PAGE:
All of the major PC makers including Samsung, Lenovo, Asus, Razer, HP and Dell have started to offer high-end OLED laptops. Unlike a conventional LCD display which relies on a backlight to illuminate the screen, each individual pixel on an OLED (which stands for Organic Light Emitting Diode) emits its own light and can be independently brightened, dimmed and powered off fully to achieve perfect black, improved contrast and more vivid colours.
So what are the pros and cons of buying a laptop with an OLED display? Dell’s XPS 15 is the first OLED laptop to hit the Australian market so I took one for a spin to find out.
OLED vs LCD
In booting up the XPS 15 alongside my daily driver 15-inch Surface Book 2, the difference was immediately apparent. The LCD display on the Surface Book 2 is one of the best you’ll find on any notebook with excellent contrast and vibrant colours and yet it looked almost dull in comparison to the OLED.
Changing the desktop background on the OLED laptop to a dark wallpaper made it look as though the desktop icons were floating in the dark. While the XPS 15 isn’t a gaming machine, the colour palette of Fortnite burst with new energy on the OLED screen.
The OLED display on the XPS 15 supports both HDR and Dolby Vision and so I was expecting to be blown away when it came to watching content. However the differences in the picture, while visible when compared to my non-OLED Surface Book 2, were much more subtle. Black bars in movies disappear as opposed to being a more visible dark grey and the stray illumination or blooming around bright objects on a dark background such as subtitle text are gone.
Streaming video from Netflix looked more saturated and contrasty on the OLED for the most part, however, there were occasions where content in SDR (standard dynamic range) on the LCD looked better than the same content streaming as HDR to the OLED. Highlights in HDR content are on the subdued side when compared to my LG C8 OLED television.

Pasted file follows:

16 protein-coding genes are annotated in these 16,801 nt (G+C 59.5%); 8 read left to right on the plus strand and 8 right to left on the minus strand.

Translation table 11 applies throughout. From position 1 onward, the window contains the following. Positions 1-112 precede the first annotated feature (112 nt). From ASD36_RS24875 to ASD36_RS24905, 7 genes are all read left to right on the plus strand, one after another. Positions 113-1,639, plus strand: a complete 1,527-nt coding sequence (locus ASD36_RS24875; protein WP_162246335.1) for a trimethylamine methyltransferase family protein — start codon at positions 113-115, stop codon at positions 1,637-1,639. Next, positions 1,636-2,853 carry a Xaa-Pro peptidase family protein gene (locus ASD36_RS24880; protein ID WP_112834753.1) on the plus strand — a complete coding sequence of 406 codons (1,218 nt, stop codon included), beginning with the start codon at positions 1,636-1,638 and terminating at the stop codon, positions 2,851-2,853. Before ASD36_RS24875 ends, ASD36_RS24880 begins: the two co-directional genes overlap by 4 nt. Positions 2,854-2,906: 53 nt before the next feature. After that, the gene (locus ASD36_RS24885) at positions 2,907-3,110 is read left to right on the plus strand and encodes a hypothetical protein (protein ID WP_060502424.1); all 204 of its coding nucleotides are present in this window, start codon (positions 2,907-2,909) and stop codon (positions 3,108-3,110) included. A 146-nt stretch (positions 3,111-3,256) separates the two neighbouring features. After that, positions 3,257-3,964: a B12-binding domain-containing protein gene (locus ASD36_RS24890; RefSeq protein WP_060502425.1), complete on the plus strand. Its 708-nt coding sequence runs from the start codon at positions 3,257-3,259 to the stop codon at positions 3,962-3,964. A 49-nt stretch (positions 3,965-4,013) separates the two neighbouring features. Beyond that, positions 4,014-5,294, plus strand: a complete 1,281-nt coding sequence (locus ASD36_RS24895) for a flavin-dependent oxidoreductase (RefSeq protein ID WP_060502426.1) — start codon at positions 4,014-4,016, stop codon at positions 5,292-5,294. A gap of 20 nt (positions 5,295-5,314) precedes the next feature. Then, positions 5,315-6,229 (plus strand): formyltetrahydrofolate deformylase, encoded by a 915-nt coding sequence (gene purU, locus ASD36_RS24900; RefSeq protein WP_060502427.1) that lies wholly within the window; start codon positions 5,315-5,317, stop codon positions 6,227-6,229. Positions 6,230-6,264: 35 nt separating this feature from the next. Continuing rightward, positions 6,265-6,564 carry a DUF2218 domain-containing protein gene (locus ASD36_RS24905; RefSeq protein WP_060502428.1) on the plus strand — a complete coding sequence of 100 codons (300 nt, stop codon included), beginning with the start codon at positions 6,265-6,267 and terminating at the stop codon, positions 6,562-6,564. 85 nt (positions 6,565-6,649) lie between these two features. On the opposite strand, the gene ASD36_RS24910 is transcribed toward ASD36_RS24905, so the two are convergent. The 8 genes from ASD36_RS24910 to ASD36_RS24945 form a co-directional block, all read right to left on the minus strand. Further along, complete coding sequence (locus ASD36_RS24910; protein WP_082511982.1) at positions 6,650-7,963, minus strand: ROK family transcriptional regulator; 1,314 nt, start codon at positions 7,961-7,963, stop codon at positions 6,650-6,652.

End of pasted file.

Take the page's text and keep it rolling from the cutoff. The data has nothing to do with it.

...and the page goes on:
Confusingly, Dell includes its “CinemaColor” software that is supposed to ratchet up the vividness of colours even further, but enabling it on the OLED oversaturates colours to garish levels so I left it off.
Using the XPS 15 outdoors was a mixed bag. While screen visibility outside of direct sun exposure was good, the OLED panel simply isn’t bright enough to handle the sun peeking onto the display in comparison to a brighter LCD panel such as the one on my Surface Book 2. Plus the screen is so reflective that it often felt like I was staring at a mirror. Dell could’ve improved the visibility of the screen had it gone with a more effective anti-glare coating.
It’s worth noting that other laptop manufacturers such as Razer with their Blade 15 are pushing the very same OLED panel to brighter levels which should mean better outdoor visibility.
Dell has at least done a great job of calibrating the OLED display from the factory so you get a colour accurate display out of the box with 100 per cent of DCI-P3 coverage and 81 per cent Adobe RGB standard which is wider than most other LCD-based laptops, making it a good option for colour accurate work such as professional photo editing.
HDR with a catch